Here's my issue. I'm 38 years old, soon to be 39. I'm not doing what I wanted to be do doing at this age ... in theory. I say "in theory" because I'm not sure I've ever known what I wanted to do. I can look back and identify things that I think were mistakes (like getting a Ph.D.), but my crystal clear hindsight doesn't get me anywhere. I just feel like I've always been adrift.
I look at people who seem to be truly engaged in every moment of their life, and I admire and envy them. It doesn't matter what they're doing - teaching, running a start-up, throwing pottery, slamming back courtroom wins, dominating Donkey Kong tournaments, whatever. If it seems like folks have an interest that they are passionate about, that they devote time and resources to, and that brings them a sense of fulfillment, then they show up on my radar and I start feeling irritated.
I know my feelings are ridiculous because what I'm seeing on Facebook or perceiving from Instagram isn't real life. It's curated life. (#greeneyedmonster)
The notion of terminal fulfillment is false. Thinking otherwise isn't healthy.
I (or we, if you find yourself in this same boat) need to acknowledge that not everyone has it all together. Not everyone has the job they want, the relationship they want, the family they want, the house they want, the bank account balance they want, the flexibility they want, the body they want. Every. single. person. wishes there was something different about their lives.
Me and grumpy cat... we're not alone in our hrrmph attitudes.
This isn't an argument for fatalism with friends. I'm not resigned to prolong the fact that I feel adrift on memory bliss. I don't have to let other people direct my life. (To further quote P.M. Dawn, "marionette strings are dangerous things.") I can change my course. I can find a passion and set my mind to it. But that doesn't mean that I'll never feel listless, trapped, bored, disappointed, or melancholy again. I'll still wonder how things would be different if the universe granted do-overs.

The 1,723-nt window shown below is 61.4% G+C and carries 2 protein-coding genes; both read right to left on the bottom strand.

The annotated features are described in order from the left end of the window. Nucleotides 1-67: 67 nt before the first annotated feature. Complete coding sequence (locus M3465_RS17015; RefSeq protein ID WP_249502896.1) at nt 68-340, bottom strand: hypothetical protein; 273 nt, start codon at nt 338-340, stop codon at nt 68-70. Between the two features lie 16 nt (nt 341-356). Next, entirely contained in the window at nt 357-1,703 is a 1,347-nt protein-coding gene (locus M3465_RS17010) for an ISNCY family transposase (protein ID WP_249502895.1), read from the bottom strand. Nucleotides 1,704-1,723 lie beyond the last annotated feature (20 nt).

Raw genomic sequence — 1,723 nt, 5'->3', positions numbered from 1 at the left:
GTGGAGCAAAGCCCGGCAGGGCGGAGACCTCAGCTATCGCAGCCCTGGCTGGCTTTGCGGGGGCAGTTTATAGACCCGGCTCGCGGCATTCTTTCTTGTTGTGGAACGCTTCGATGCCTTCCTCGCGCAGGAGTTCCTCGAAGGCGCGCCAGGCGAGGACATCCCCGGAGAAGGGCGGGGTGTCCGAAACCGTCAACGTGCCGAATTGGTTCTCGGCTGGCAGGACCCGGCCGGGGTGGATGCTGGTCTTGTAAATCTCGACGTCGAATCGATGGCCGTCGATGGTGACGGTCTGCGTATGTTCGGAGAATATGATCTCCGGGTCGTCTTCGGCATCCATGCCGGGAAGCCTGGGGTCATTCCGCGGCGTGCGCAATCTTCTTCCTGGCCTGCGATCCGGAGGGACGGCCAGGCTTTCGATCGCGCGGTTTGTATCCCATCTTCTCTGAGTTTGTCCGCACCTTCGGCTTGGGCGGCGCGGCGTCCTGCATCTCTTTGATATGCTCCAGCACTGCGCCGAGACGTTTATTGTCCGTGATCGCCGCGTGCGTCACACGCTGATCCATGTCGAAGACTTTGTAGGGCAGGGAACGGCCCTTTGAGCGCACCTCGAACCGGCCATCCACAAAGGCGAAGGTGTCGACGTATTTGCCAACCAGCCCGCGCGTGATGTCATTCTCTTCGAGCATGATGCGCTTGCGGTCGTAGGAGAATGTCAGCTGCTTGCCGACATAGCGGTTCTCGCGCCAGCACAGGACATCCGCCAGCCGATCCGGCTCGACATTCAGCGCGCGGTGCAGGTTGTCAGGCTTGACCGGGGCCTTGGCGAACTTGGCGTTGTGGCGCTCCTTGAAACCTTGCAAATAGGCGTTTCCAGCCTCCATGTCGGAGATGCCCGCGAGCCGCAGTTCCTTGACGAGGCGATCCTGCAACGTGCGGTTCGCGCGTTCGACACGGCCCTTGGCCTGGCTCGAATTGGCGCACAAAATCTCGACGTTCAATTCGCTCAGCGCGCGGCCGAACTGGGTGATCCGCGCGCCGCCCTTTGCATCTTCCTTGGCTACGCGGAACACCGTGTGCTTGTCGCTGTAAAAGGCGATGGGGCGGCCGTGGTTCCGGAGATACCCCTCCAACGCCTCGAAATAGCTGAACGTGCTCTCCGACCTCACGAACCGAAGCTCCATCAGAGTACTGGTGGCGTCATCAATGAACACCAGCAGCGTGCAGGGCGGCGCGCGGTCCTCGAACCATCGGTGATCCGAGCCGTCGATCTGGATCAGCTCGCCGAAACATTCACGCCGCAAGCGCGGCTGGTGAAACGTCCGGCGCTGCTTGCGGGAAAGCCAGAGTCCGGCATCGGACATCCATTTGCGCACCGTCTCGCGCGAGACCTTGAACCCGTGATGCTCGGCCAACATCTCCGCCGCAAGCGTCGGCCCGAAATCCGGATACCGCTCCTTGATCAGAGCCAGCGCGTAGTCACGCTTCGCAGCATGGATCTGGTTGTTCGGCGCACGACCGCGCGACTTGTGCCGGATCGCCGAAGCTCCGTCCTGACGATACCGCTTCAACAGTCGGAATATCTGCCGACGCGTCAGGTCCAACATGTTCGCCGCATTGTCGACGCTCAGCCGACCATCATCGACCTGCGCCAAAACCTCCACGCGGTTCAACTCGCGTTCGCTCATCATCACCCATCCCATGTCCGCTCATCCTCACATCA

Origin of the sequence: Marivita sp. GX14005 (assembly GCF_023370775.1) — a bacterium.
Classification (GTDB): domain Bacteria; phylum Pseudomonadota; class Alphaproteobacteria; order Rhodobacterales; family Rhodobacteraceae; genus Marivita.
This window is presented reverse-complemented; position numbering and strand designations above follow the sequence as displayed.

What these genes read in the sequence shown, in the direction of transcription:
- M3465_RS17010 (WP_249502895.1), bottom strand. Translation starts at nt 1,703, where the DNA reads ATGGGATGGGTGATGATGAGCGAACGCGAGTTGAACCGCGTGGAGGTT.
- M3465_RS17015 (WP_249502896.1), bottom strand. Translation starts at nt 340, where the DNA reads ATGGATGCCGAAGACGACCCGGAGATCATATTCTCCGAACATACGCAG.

I also think it's a good thing to be honest about such feelings. Misery loves company because misery is honest. We're doing ourselves a disservice when we bottle all of this crap up and don't share it with anyone. I find that when I'm feeling particularly underwhelmed, it actually hurts my ability to talk to other people. They ask, "How's XYZ going?" The truth is that it kinda sucks right now, and I'm feeling over it. But I answer, "Fine. You know, going okay." And as I say that, I realize that I'm not making eye contact. I'm fidgeting. I'm slumping. I want to exit the conversation, or quickly change the subject. But when I answer the question truthfully, I feel relieved. I feel stress roll away. I actually feel a sense of connection with the other person.
Of course this is also not a recruitment message for the Debbie Downer Brigade. It's merely an observation about what it's like to live as a thirty-almost-forty something these days. Fulfillment is illusory, and shouldn't be the goal. When Facebook shows us pictures of perfect families, perfect jobs, perfect houses, perfect vacations, perfect lives, remember that perfect is not the right yardstick. I want to look you directly in the eye and tell you the truth - some (not all) things kinda (not always) suck right now, and I'm feeling over some (not all) of it. I bet you feel the same way too. Let's talk.